The Chicago Department of Transportation’s (Chicago DOT) Make Way for People initiative aims to leverage placemaking to create new public spaces that cultivate community and culture in Chicago’s neighborhoods. Make Way for People incorporates four program areas:
- People Spots - People Spots function like San Francisco’s Parklets, to expand sidewalks and create
additional space for outdoor seating by adding temporary platforms adjacent to sidewalks, typically within
existing parking lanes.
- People Streets - People Streets convert “excess” roadway (such as dead end streets or cul-de-sacs) into
year-round hardscape public spaces using temporary measures like paint and street furniture.
- People Plazas - People Plazas activate existing Chicago DOT malls, plazas, and triangles by introducing
new programming or retail opportunities with public and private partners.
- People Alleys - People Alleys enable the use of alleys for artwalks, seating, and other small scale events
that support placemaking and economic and community development.
For each of these space types, the Chicago DOT has entered into use agreements with community partners, a framework which is enabled through the Make Way for People ordinance. The use agreement details vary by site, but partners are responsible for all programming and specialized maintenance costs. Typical partners include local businesses or Special Service Area service providers (which function much like BIDs or CBDs in San Francisco).
At the same time, the City is actively working to establish a larger public/private partnership with a single company or organization to activate, maintain and, if necessary, upgrade 49 plazas throughout the City. The partner would be responsible for collaborating with community organizations already programming these spaces, as well as developing new programming that is in line with the community’s vision. The City will require the partner to provide a minimum of free community programs, equally distributed across plazas in neighborhoods of all income levels. In this way, the City hopes that maintenance and programming resources will be more equally distributed across Make Way for People spaces throughout the city. To support these activities, the partner has the opportunity to generate revenue in the plazas through vending/retail and carefully regulated advertising and sponsorship agreements. This partnership model is in part enabled by a 2011 Municipal Marketing ordinance, which allows for revenue generation in support of the larger goal of enabling innovation in the public way. The partnership agreement will be structured to incentivize the private partner to enhance public benefit: the more free programming and community engagement they provide, the higher percentage of earned revenues they are able to keep. At the time of print, the City had not yet publicly announced a confirmed private partner for citywide plaza management. San Francisco should continue to monitor this program to determine the value of adopting a similar model.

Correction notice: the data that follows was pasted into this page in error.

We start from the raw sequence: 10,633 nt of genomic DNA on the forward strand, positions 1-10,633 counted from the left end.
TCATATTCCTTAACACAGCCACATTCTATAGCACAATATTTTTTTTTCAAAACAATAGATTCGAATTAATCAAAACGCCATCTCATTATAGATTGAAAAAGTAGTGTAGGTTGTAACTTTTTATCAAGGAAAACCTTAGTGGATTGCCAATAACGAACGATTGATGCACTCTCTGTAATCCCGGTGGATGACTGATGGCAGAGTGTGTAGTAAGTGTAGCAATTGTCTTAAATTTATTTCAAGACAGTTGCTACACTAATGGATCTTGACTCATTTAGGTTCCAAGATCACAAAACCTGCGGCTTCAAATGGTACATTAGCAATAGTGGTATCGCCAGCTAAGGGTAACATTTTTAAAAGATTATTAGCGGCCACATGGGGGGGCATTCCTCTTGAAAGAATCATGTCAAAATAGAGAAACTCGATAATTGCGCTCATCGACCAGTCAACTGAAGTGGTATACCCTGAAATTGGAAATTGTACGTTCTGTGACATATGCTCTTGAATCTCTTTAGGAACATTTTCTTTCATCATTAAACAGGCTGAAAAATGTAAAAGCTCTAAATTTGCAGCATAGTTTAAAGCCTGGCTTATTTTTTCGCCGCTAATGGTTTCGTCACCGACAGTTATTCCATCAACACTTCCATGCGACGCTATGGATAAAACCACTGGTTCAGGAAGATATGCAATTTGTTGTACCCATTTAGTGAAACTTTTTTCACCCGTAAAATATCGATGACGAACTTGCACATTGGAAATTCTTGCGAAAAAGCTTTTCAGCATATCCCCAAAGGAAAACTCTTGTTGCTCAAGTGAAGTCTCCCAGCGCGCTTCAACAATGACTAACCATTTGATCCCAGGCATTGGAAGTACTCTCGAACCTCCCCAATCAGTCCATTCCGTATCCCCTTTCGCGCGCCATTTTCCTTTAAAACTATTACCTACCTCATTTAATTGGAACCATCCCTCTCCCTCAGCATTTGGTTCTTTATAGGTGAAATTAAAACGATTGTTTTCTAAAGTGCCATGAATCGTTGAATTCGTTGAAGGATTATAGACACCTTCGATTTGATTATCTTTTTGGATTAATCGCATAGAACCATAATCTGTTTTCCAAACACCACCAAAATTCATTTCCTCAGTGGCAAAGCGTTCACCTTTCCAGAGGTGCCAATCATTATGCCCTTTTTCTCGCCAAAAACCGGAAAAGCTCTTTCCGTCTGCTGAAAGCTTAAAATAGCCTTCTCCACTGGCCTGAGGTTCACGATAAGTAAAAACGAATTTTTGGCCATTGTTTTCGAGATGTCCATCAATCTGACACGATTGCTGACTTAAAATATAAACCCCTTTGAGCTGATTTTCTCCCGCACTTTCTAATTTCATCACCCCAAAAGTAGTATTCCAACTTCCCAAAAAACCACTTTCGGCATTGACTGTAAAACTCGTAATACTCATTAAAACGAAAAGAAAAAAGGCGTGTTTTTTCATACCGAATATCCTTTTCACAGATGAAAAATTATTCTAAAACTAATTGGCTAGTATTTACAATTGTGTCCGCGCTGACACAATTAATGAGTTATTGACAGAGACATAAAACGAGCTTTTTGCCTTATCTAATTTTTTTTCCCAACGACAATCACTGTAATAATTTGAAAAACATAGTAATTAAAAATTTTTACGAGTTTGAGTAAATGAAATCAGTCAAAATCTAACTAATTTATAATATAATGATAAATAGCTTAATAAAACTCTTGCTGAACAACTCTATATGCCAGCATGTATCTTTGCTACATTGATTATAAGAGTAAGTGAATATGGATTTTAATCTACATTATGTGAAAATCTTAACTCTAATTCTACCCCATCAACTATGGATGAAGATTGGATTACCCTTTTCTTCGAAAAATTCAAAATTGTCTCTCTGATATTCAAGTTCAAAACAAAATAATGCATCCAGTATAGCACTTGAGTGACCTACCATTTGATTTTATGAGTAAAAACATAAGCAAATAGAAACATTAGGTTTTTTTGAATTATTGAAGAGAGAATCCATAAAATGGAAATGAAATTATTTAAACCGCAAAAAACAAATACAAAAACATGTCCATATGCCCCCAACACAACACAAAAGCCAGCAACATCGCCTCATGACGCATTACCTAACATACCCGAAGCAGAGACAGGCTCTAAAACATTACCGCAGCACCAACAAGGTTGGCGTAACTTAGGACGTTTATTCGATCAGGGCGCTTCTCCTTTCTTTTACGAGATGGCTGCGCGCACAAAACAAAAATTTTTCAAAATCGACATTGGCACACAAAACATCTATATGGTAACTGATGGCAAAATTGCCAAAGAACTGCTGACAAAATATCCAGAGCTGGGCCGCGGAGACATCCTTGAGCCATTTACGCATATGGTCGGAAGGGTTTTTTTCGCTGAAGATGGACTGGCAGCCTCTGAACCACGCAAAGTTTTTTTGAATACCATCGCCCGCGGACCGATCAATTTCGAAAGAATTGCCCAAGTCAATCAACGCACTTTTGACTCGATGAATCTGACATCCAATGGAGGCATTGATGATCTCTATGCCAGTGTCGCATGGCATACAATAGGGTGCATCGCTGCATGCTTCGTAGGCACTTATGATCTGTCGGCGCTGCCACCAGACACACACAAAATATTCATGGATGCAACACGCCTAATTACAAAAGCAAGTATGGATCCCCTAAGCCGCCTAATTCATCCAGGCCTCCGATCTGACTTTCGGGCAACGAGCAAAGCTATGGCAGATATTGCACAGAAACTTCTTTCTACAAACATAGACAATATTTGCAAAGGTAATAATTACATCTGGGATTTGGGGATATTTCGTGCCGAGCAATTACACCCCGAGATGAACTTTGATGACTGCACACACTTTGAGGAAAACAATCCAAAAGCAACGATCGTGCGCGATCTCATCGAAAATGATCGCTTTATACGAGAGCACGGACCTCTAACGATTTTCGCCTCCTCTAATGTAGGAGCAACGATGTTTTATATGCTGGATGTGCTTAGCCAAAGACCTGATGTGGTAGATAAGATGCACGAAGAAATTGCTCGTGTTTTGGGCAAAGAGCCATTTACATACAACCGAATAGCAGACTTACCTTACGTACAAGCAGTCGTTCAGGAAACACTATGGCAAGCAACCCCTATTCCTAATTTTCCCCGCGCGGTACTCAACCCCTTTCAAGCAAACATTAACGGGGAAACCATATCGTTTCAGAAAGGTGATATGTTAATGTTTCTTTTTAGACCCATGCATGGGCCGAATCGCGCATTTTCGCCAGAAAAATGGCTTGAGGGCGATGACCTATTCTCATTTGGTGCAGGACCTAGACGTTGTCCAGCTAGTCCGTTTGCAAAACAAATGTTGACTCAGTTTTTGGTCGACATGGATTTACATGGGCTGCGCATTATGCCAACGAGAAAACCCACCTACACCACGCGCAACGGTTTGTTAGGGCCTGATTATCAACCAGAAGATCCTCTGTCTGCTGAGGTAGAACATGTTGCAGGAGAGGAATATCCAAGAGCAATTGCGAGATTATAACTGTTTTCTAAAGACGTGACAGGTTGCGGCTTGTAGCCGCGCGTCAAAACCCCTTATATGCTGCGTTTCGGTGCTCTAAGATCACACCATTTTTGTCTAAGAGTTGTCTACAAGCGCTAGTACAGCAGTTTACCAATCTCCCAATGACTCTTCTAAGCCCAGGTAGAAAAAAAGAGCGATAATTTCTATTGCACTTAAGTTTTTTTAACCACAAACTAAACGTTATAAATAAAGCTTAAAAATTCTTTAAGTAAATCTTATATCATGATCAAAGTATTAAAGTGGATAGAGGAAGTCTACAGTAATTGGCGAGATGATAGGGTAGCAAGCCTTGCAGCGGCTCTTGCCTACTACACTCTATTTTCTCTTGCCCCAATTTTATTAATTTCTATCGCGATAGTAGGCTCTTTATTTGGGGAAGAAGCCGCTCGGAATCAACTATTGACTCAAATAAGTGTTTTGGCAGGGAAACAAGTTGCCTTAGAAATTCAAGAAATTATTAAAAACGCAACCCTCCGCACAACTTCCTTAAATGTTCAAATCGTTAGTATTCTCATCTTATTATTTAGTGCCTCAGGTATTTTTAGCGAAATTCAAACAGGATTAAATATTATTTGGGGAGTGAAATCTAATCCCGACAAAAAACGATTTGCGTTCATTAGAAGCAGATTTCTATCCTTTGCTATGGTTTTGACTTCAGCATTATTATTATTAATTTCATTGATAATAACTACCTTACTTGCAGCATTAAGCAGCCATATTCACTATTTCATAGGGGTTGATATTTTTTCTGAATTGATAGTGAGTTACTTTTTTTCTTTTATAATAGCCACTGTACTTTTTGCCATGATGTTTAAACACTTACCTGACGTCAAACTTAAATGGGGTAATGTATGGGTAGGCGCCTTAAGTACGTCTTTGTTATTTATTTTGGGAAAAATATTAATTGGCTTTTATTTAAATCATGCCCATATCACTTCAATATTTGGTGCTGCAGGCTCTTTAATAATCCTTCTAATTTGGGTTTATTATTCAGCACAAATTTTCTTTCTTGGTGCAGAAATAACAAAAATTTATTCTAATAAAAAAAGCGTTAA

Primary Model Type
Chicago Department of Transportation, and local businesses/organizations. May soon include large private company.
Cost to set-up: $
Manager resource level: Varies